Separation and divorce are never easy. Emotions, parenting arrangements, division of property and support calculations make couples overwhelmed. Not surprisingly, people often forget to review the old Wills they made when they lived as a couple.
As a result, your new loved one may be cut out from your estate, and your ex may receive most of your property simply because your old estate plan is still in force.
In this article, we are touching upon possible effects of a breakdown on a Will. However, legal consequences of a family spit up are very fact-specific. One needs to consider where the couple lived and whether they were common law or legally married. Also, what estate plan they have, and whether they have finalized their breakup officially through a separation agreement or divorce. For this reason, please discuss the details of your separation and divorce with your estate planning and wills lawyer to make the right steps.
Effect Of A Legal Marriage Split On Your Will
Quite often, you name the person you are married to as your executor and beneficiary under the Will. However, in many jurisdictions, your old Will would remain effective on separation. Those designations in your Will would remain valid until after you formalize your divorce.
It is not uncommon that when married couples separate, they forget to revise or even review their Wills. Also, many people fail to complete their divorce for many years. Suppose you start a new common-law relationship on separation while being legally married. You now have a common-law spouse, but you also have an ex-spouse who is still your formal spouse on paper. Now suppose you pass away, and the formal ex-spouse who was not in your life since the breakup comes to the scene. Because you failed to finalize your divorce, the ex may end up with most of your assets if your old Will remains valid on separation.
That is why it is crucial to review your Will on separation to make sure that it reflects your current wishes. If you are not sure about the details of your new estate plan yet, create a temporary Will which outlines your current intentions. It is better than to leave nothing but disputes to your significant ones.
What Happens To Your Will On Separation If You Lived Common Law?
Suppose you named your common-law spouse as an executor or beneficiary under your Will when you lived together. In many jurisdictions, your ex-common law partner is deemed to have predeceased you for the purposes of your Will. In other words, on separation, your ex loses all powers and gifts you gave to him or her in your Will. Still, you should change your Will immediately if you wish to protect your estate from your ex-common law.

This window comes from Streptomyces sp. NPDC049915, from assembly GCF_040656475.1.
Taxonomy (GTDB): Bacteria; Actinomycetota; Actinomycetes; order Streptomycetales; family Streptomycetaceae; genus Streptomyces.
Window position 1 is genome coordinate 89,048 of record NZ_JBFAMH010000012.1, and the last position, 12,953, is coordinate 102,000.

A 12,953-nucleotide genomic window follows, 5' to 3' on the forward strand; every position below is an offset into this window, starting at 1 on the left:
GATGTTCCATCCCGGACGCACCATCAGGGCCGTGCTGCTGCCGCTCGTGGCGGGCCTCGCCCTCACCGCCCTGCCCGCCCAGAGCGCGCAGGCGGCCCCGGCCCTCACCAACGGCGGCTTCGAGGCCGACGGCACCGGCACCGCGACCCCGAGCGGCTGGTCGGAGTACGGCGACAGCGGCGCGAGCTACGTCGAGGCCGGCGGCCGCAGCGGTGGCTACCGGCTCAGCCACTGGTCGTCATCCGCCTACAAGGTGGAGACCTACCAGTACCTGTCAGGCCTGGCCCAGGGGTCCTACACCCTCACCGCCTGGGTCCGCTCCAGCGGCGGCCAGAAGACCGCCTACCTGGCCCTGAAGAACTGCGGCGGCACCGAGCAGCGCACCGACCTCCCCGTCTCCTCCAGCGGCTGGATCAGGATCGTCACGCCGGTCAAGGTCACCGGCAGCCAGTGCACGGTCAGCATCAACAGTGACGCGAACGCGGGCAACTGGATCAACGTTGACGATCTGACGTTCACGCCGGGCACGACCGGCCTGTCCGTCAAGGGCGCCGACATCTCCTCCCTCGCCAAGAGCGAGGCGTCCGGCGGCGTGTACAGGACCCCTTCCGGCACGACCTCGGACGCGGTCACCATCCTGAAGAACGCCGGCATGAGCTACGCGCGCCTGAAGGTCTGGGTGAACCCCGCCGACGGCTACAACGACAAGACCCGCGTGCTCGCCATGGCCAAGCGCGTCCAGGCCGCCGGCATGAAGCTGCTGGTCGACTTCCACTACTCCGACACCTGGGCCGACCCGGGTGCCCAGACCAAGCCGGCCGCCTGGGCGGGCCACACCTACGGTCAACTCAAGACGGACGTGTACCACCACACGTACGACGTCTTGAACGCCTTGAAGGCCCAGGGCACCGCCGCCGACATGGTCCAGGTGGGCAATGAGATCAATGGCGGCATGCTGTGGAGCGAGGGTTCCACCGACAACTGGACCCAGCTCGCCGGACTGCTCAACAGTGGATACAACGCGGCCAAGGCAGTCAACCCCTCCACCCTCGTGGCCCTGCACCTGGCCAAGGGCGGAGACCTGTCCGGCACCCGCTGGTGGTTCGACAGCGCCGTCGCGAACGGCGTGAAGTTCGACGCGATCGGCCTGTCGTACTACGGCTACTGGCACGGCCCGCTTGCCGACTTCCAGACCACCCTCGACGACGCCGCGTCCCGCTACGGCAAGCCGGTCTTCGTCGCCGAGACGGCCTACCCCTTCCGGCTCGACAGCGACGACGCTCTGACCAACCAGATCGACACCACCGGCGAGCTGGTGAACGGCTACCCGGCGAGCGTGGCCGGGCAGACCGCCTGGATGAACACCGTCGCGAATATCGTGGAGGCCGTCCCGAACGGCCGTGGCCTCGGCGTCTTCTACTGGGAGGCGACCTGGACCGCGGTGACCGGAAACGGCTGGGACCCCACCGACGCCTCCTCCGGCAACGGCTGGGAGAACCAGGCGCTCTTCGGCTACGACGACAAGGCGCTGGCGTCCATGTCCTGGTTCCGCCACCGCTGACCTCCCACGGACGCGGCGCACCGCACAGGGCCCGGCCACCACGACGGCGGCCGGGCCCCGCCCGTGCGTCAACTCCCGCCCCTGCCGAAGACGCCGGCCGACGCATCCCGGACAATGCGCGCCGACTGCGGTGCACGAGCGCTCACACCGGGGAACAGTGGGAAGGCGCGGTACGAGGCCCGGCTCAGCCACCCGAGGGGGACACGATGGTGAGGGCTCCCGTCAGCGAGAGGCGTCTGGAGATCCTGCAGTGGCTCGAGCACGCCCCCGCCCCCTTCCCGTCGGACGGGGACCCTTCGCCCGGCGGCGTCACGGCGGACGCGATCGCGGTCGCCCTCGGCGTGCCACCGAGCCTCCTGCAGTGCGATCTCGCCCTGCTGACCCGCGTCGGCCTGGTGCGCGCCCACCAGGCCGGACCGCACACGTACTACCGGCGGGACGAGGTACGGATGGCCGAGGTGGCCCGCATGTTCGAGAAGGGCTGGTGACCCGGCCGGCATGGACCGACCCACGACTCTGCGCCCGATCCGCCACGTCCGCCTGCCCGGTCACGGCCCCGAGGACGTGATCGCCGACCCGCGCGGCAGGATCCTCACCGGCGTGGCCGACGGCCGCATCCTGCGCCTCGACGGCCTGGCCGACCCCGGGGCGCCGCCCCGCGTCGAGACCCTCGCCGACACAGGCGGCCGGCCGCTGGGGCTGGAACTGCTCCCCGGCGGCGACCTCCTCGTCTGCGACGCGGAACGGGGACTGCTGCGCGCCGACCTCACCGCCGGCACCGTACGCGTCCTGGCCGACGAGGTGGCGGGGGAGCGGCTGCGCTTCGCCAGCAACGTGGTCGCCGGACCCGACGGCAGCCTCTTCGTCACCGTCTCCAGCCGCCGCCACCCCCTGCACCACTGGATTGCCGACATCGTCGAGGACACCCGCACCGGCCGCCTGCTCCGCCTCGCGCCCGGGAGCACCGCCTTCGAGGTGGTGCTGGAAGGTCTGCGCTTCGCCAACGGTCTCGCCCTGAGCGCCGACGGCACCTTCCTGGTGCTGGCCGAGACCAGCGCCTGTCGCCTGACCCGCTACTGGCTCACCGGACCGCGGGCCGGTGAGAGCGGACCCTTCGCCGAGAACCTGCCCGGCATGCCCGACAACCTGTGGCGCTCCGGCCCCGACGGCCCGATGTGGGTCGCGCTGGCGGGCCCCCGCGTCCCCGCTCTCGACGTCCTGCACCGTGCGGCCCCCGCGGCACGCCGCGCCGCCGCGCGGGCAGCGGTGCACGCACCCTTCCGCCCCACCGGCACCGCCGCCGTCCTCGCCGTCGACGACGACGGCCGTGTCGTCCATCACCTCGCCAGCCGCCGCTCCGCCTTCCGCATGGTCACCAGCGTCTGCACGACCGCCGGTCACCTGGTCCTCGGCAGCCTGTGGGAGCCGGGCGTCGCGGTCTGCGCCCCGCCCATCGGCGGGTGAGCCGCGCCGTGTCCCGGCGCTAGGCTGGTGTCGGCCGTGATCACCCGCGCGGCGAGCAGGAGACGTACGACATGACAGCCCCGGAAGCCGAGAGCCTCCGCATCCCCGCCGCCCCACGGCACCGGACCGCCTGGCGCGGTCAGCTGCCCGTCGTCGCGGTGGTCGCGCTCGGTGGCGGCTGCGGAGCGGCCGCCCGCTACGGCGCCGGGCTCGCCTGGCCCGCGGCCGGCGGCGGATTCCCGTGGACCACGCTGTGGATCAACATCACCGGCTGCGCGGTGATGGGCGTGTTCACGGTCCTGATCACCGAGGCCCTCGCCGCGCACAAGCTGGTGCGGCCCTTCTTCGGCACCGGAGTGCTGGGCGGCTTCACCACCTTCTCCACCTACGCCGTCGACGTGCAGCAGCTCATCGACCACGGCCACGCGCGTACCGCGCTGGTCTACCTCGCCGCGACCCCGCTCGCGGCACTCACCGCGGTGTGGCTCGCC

The devils hide in determining the separation date. This date is not always clear and can be in dispute, especially if the estate is considerable. If your ex can prove that your common-law relationship still existed at the time of your death, the appointments and gifts you made in his or her favor may be upheld. So, you should update your Will without delays unless you wish your old Will to stay for the benefit of your ex-common-law partner.
Do I Need To Update A Will On Divorce?
Quite often, divorce changes relationships and the environment completely. Because it formalizes the family breakdown, it also changes a lot in terms of formalities. In many legal systems, the rule is that your ex is deemed to have predeceased you once you get divorced. So, if your old Will names him or her as an executor or beneficiary, such designations lose their legal effect. However, you still need to review your old Will on divorce to make sure that it outlines your current intentions.
It is a common mistake that people name their spouse as the only executor and beneficiary under their Wills and do not make alternative designations. Also, it is not uncommon when people name members of their spouse’s family as executors or beneficiaries. These choices may work when the couple is happily married. However, the old Will needs to be updated on split up because it may fail to address the new reality of the now ex-spouses.
Starting A New Relationship…
Suppose you revised your Will on separation or divorce and left everything to your adult children in an attempt to protect your property from a new relationship. Your new partner or spouse may get a share from your estate anyways. The rule in many legal systems is that a partner or spouse receives adequate support on the death of the other. So, your new relationship may trump the gifts you left to your children. The situation can be even more complicated in blended families where both spouses have children from previous relationships.
For this reason, it is crucial to review your Will and estate plan when your family situation changes. This simple step will protect your loved ones from stress, confusion, lost property, and litigation costs.
Biography: Anna Dunaeva is the founder of DLegal Law Office. The predictability and transparency of legal services has always been a focus in Anna’s practice. She is passionate about sharing her legal knowledge and through continuous communication, Anna delivers on her commitment to keep clients at the centre of her practice.
Photo by Rhodi Lopez on Unsplash
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